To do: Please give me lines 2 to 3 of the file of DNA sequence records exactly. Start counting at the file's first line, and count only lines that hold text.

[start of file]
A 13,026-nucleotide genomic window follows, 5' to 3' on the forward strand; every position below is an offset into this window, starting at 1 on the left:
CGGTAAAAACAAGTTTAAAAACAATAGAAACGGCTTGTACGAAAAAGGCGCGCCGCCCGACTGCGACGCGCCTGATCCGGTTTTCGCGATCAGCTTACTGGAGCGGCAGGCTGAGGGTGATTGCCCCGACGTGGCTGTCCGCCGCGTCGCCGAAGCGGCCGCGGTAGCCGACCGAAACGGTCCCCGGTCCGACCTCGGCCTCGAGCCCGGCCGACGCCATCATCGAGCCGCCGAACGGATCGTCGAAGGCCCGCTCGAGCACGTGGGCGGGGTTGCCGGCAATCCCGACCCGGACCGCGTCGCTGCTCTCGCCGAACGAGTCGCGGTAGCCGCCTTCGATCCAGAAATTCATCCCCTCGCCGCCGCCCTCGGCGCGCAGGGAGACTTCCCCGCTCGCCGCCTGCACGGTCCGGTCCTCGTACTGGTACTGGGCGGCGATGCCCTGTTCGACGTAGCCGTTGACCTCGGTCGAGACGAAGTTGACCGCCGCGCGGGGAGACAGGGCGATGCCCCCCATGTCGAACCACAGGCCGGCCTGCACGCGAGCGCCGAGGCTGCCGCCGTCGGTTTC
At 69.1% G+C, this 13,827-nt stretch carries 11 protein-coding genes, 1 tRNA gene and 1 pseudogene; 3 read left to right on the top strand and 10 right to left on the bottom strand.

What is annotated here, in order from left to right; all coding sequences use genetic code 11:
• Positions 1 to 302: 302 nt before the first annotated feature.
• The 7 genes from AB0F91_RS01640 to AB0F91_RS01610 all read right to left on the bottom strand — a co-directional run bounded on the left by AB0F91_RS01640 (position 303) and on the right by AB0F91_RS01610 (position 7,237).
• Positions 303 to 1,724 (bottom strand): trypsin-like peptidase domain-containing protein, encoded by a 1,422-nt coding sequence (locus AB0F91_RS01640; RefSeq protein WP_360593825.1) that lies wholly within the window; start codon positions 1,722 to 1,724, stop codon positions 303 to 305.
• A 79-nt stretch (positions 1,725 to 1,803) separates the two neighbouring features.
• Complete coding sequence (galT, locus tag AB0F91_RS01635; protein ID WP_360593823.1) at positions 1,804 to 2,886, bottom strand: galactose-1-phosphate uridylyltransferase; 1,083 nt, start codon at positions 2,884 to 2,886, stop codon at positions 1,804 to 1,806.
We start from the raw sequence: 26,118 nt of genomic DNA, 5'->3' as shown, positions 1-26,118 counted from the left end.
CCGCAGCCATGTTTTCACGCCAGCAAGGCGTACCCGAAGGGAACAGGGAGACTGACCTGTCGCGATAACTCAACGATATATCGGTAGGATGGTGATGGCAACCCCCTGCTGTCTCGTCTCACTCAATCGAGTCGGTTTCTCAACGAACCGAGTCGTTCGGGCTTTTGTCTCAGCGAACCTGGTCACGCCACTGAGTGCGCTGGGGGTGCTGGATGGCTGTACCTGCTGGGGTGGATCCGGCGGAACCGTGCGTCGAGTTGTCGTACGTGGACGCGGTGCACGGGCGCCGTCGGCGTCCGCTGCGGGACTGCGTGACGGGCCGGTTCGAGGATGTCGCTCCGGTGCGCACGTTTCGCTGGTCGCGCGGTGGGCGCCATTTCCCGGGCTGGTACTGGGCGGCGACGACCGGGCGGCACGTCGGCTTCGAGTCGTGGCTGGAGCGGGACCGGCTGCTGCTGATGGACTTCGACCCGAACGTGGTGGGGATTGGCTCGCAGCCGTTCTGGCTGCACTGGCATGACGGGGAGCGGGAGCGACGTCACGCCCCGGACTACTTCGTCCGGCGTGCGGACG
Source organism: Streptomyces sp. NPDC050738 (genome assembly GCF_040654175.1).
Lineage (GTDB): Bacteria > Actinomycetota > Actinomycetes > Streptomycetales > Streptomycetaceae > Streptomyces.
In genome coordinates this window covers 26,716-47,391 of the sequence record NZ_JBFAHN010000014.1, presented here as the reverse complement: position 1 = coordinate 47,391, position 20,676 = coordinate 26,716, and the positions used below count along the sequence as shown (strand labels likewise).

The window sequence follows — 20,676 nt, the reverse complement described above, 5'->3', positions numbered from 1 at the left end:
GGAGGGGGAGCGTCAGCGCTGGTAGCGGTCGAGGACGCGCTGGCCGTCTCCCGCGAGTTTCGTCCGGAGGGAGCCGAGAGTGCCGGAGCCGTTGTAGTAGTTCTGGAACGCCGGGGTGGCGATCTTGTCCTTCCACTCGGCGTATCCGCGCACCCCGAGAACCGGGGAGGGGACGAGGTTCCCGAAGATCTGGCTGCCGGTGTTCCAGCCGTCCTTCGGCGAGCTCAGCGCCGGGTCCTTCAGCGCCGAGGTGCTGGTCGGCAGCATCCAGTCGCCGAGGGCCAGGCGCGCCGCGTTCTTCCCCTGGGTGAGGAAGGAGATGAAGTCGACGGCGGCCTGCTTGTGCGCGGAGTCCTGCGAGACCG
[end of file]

CGGTAAAAACAAGTTTAAAAACAATAGAAACGGCTTGTACGAAAAAGGCGCGCCGCCCGACTGCGACGCGCCTGATCCGGTTTTCGCGATCAGCTTACTGGAGCGGCAGGCTGAGGGTGATTGCCCCGACGTGGCTGTCCGCCGCGTCGCCGAAGCGGCCGCGGTAGCCGACCGAAACGGTCCCCGGTCCGACCTCGGCCTCGAGCCCGGCCGACGCCATCATCGAGCCGCCGAACGGATCGTCGAAGGCCCGCTCGAGCACGTGGGCGGGGTTGCCGGCAATCCCGACCCGGACCGCGTCGCTGCTCTCGCCGAACGAGTCGCGGTAGCCGCCTTCGATCCAGAAATTCATCCCCTCGCCGCCGCCCTCGGCGCGCAGGGAGACTTCCCCGCTCGCCGCCTGCACGGTCCGGTCCTCGTACTGGTACTGGGCGGCGATGCCCTGTTCGACGTAGCCGTTGACCTCGGTCGAGACGAAGTTGACCGCCGCGCGGGGAGACAGGGCGATGCCCCCCATGTCGAACCACAGGCCGGCCTGCACGCGAGCGCCGAGGCTGCCGCCGTCGGTTTC
At 69.1% G+C, this 13,827-nt stretch carries 11 protein-coding genes, 1 tRNA gene and 1 pseudogene; 3 read left to right on the top strand and 10 right to left on the bottom strand.